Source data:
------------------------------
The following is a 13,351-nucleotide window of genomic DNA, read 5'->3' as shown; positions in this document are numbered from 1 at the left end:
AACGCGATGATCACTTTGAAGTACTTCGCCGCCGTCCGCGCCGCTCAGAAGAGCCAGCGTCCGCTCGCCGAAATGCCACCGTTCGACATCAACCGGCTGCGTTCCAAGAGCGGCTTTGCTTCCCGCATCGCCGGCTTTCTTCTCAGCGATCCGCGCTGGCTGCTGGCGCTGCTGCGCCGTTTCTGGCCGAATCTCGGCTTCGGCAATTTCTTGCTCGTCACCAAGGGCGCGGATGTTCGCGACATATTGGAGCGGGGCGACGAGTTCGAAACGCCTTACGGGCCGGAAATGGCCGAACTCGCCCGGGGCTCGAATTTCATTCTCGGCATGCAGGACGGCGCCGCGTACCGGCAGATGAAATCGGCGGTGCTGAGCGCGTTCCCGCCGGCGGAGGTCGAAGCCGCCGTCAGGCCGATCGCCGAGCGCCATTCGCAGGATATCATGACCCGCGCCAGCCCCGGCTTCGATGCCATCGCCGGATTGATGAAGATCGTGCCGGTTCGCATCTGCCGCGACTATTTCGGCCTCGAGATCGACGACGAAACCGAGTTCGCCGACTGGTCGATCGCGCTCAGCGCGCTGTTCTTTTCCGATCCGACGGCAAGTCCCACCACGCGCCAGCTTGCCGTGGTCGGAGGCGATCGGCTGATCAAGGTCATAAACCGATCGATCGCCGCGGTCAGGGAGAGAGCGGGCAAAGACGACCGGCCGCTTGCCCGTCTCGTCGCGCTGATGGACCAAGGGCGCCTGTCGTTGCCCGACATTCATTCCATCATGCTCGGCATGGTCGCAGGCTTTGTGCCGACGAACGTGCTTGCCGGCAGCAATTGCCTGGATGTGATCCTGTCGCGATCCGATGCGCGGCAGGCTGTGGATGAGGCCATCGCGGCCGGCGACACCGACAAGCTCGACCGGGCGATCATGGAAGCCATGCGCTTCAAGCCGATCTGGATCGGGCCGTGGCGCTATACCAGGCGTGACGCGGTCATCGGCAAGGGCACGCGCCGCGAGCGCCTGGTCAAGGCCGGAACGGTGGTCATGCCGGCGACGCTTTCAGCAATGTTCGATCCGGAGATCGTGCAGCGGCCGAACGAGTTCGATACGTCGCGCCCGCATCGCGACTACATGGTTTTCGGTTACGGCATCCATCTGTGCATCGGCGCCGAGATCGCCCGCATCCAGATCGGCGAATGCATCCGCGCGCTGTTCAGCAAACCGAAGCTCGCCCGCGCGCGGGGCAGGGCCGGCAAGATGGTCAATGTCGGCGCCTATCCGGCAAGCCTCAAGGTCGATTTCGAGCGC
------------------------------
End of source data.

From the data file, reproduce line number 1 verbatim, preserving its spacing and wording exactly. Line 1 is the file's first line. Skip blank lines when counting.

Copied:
The following is a 13,351-nucleotide window of genomic DNA, read 5'->3' as shown; positions in this document are numbered from 1 at the left end: